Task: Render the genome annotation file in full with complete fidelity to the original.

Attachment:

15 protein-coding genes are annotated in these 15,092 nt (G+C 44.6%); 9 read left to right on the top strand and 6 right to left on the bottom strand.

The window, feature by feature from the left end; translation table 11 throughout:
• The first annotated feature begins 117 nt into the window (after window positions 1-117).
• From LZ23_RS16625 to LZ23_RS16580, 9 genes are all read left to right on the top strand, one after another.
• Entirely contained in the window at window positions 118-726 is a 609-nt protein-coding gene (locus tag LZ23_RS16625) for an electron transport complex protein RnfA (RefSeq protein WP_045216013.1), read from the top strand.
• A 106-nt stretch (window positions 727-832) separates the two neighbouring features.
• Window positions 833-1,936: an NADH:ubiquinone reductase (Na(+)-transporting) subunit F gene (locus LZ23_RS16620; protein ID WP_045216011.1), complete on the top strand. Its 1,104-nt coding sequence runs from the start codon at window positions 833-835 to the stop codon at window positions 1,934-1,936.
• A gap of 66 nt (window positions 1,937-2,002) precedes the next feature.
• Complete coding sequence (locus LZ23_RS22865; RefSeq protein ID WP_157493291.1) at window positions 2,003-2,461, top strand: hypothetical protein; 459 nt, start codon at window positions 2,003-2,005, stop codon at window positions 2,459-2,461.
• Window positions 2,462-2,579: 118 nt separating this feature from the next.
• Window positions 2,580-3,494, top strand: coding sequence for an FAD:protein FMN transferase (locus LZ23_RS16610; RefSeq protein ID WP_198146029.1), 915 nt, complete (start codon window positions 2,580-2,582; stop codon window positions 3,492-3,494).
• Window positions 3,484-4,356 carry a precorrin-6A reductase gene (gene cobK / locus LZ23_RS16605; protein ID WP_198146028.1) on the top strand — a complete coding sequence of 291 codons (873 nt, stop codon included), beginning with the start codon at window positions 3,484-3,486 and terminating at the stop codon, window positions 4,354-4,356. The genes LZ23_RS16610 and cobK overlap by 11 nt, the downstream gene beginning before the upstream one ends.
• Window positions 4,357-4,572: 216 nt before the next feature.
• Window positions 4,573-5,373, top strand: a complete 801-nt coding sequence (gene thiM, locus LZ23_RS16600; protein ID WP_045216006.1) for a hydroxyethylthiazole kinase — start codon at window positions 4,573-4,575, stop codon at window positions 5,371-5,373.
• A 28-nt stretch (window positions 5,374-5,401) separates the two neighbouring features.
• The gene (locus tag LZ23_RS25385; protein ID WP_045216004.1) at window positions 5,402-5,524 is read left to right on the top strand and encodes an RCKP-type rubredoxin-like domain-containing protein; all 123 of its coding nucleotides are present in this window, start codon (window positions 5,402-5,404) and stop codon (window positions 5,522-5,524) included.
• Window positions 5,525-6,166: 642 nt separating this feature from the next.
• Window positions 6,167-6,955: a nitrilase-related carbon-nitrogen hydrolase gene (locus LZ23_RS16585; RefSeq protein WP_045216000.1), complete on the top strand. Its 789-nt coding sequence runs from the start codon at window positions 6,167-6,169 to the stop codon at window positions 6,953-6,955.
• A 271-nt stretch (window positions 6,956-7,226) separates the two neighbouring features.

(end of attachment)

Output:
15 protein-coding genes are annotated in these 15,092 nt (G+C 44.6%); 9 read left to right on the top strand and 6 right to left on the bottom strand.

The window, feature by feature from the left end; translation table 11 throughout:
• The first annotated feature begins 117 nt into the window (after window positions 1-117).
• From LZ23_RS16625 to LZ23_RS16580, 9 genes are all read left to right on the top strand, one after another.
• Entirely contained in the window at window positions 118-726 is a 609-nt protein-coding gene (locus tag LZ23_RS16625) for an electron transport complex protein RnfA (RefSeq protein WP_045216013.1), read from the top strand.
• A 106-nt stretch (window positions 727-832) separates the two neighbouring features.
• Window positions 833-1,936: an NADH:ubiquinone reductase (Na(+)-transporting) subunit F gene (locus LZ23_RS16620; protein ID WP_045216011.1), complete on the top strand. Its 1,104-nt coding sequence runs from the start codon at window positions 833-835 to the stop codon at window positions 1,934-1,936.
• A gap of 66 nt (window positions 1,937-2,002) precedes the next feature.
• Complete coding sequence (locus LZ23_RS22865; RefSeq protein ID WP_157493291.1) at window positions 2,003-2,461, top strand: hypothetical protein; 459 nt, start codon at window positions 2,003-2,005, stop codon at window positions 2,459-2,461.
• Window positions 2,462-2,579: 118 nt separating this feature from the next.
• Window positions 2,580-3,494, top strand: coding sequence for an FAD:protein FMN transferase (locus LZ23_RS16610; RefSeq protein ID WP_198146029.1), 915 nt, complete (start codon window positions 2,580-2,582; stop codon window positions 3,492-3,494).
• Window positions 3,484-4,356 carry a precorrin-6A reductase gene (gene cobK / locus LZ23_RS16605; protein ID WP_198146028.1) on the top strand — a complete coding sequence of 291 codons (873 nt, stop codon included), beginning with the start codon at window positions 3,484-3,486 and terminating at the stop codon, window positions 4,354-4,356. The genes LZ23_RS16610 and cobK overlap by 11 nt, the downstream gene beginning before the upstream one ends.
• Window positions 4,357-4,572: 216 nt before the next feature.
• Window positions 4,573-5,373, top strand: a complete 801-nt coding sequence (gene thiM, locus LZ23_RS16600; protein ID WP_045216006.1) for a hydroxyethylthiazole kinase — start codon at window positions 4,573-4,575, stop codon at window positions 5,371-5,373.
• A 28-nt stretch (window positions 5,374-5,401) separates the two neighbouring features.
• The gene (locus tag LZ23_RS25385; protein ID WP_045216004.1) at window positions 5,402-5,524 is read left to right on the top strand and encodes an RCKP-type rubredoxin-like domain-containing protein; all 123 of its coding nucleotides are present in this window, start codon (window positions 5,402-5,404) and stop codon (window positions 5,522-5,524) included.
• Window positions 5,525-6,166: 642 nt separating this feature from the next.
• Window positions 6,167-6,955: a nitrilase-related carbon-nitrogen hydrolase gene (locus LZ23_RS16585; RefSeq protein WP_045216000.1), complete on the top strand. Its 789-nt coding sequence runs from the start codon at window positions 6,167-6,169 to the stop codon at window positions 6,953-6,955.
• A 271-nt stretch (window positions 6,956-7,226) separates the two neighbouring features.